How our mistakes can lead to worship

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We’ve all been there at some time—You’ve finished the opening couple worship songs that were filled with energy and celebration.  The mood changes a bit and now there’s a quietness that starts to settle on the band and crowd.  You make a few comments to help direct peoples attention toward approaching the holy of holies in reverence.  At that point you take your capo and move it up the neck to accommodate a key change and then begin strumming as you head into a somber tune.  As you approach the first chorus, the band starts joining you but you quickly sense uneasiness amongst the team. The further you go into the chorus the cacophony of tones is jarring and unsettling.  As your mind scurries trying to detect where the problem may be, it suddenly hits you…..you put the capo on the wrong fret and you are in the wrong key.  And now it’s happened….a colossal TRAIN WRECK!

Inevitably moments like these happen for reasons that are even out of your control.  Sometimes the crowd can’t detect them.  Sometimes they can’t be hidden. Last month the Internet was buzzing with an electric guitar solo Nick Jonas performed while doing a duet with Kelsea Ballerini at the ACM awards. He looked cool walking around while he played and then all of a sudden, on national TV, he played a big ole fat clunker.  It couldn’t even be seen as some hip, jazz scale tone…it was a completely wrong note.  He didn’t wince or roll his eyes, but just kept soldiering on with the song.

In moments of worship, it’s easy to think this is the worst thing that can happen. In a concert performance with well-rehearsed performers, it can happen.  I remember even Chris Martin from Coldplay forgetting words and playing wrong notes.  We’d like to think this is to be avoided at all costs.  However, I’ve found a different way to view it.  While I feel my role is to help our team be as prepared as possible, I’ve found that a moment that is obviously a mistake can be a good teaching opportunity.  I now see it as a way to point people to who we are and what our purpose for playing is.  I share with our crowd that our mistake is a reminder that they haven’t come to see a flawless performance and to now see the beauty of this moment: God is please with our broken, flawed expressions of worship. While we worship a holy, transcendent Creator, we also worship God our loving Father. The presentation of our imperfect worship doesn’t bother God one bit. He looks more at the heart and sincerity of our worship and not at the frailty of it.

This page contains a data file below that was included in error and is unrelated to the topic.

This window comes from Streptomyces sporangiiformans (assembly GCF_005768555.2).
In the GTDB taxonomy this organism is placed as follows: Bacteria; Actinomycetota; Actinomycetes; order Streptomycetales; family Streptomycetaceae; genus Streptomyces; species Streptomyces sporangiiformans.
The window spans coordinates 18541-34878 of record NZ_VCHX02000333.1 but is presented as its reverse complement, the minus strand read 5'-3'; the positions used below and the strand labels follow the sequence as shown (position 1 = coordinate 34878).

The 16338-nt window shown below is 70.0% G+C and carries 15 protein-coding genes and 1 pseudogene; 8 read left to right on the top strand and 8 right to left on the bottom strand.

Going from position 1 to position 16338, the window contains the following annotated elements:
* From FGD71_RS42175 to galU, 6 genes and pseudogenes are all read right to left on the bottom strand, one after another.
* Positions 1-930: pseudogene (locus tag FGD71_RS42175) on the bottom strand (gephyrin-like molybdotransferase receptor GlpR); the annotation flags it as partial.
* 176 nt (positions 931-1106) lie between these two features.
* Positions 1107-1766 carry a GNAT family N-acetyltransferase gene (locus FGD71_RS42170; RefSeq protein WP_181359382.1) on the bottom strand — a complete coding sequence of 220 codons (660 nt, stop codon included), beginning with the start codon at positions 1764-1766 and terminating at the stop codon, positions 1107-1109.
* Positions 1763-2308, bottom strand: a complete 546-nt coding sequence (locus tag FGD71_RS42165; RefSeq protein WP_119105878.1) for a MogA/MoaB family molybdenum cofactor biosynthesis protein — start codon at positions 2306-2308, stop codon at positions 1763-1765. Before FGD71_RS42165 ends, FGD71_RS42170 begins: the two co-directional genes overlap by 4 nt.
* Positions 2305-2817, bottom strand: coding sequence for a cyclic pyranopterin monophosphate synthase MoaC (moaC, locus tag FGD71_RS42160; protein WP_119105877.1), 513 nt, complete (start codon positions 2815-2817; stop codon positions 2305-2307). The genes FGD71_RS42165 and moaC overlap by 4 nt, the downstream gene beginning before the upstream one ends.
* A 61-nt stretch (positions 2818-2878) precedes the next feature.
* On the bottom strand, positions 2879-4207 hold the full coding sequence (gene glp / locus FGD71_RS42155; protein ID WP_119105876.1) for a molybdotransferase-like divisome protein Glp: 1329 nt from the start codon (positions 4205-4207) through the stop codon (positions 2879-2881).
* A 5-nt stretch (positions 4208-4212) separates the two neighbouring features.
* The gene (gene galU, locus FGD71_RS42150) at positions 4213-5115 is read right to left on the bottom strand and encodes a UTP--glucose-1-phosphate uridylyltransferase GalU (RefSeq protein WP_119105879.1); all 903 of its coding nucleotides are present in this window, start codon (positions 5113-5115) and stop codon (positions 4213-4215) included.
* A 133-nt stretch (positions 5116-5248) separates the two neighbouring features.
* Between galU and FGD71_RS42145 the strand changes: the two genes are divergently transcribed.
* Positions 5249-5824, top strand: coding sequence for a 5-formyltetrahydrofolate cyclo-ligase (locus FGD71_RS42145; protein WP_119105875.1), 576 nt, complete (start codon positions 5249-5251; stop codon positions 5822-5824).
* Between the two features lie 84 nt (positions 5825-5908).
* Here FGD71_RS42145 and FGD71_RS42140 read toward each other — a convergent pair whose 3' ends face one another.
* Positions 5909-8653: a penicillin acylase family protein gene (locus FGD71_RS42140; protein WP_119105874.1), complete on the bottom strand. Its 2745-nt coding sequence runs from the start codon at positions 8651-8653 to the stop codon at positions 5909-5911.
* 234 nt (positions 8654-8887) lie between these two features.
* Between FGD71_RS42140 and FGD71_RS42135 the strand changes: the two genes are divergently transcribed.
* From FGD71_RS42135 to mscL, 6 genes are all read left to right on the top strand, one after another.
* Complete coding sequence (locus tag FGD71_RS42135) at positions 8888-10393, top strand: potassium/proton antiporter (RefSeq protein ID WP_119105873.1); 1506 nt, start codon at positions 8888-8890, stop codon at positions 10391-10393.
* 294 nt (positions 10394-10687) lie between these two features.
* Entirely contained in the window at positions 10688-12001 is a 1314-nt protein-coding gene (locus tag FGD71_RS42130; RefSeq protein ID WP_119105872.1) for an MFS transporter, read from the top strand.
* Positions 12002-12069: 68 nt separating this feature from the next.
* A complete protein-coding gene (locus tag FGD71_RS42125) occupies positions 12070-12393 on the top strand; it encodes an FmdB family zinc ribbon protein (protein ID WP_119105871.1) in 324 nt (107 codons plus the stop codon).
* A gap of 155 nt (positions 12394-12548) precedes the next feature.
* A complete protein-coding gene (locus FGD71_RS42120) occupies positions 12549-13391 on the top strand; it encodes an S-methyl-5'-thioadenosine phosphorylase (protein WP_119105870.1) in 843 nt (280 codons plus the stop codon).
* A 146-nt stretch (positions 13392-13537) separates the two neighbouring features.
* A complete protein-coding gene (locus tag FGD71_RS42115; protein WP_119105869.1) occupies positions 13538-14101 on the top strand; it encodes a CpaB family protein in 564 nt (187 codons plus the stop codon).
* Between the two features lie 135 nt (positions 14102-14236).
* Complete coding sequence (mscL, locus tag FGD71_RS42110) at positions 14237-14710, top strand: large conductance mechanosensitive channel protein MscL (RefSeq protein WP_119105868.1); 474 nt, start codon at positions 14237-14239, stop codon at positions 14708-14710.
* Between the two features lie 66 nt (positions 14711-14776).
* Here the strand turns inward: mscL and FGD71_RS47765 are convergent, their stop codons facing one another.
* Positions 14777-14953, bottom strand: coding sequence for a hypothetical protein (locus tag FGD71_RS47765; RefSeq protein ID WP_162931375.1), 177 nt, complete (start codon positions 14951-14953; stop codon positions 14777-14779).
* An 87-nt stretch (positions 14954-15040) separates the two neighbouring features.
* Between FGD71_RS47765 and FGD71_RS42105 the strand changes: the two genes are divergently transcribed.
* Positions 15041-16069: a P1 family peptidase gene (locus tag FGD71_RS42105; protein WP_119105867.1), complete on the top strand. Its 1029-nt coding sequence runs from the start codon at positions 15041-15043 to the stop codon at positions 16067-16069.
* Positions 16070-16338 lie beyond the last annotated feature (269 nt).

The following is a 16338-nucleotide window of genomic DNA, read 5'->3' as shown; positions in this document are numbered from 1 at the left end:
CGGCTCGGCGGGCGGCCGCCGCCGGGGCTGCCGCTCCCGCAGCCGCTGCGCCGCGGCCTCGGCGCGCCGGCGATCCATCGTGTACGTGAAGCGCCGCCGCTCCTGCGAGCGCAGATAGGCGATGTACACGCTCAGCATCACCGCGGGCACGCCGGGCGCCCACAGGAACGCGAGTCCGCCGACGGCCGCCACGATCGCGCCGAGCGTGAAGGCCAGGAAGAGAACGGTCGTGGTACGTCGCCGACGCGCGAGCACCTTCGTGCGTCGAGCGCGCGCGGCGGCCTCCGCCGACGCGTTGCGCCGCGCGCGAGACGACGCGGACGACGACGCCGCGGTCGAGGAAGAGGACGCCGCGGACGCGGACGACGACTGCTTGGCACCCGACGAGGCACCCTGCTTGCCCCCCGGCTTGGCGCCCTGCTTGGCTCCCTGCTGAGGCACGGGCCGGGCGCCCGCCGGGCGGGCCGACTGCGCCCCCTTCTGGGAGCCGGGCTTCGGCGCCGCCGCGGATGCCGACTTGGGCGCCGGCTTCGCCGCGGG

I really like to avoid train wrecks!  But, now when they happen they actually help me keep our attention on God and not on the musicians.  They are great redirecting moments.  They actually lead us in worship as they diminish any ‘rock concert’ vibe and help remind us what it is we are actually doing at that point in time.

But….hopefully they only happen on rare occasions.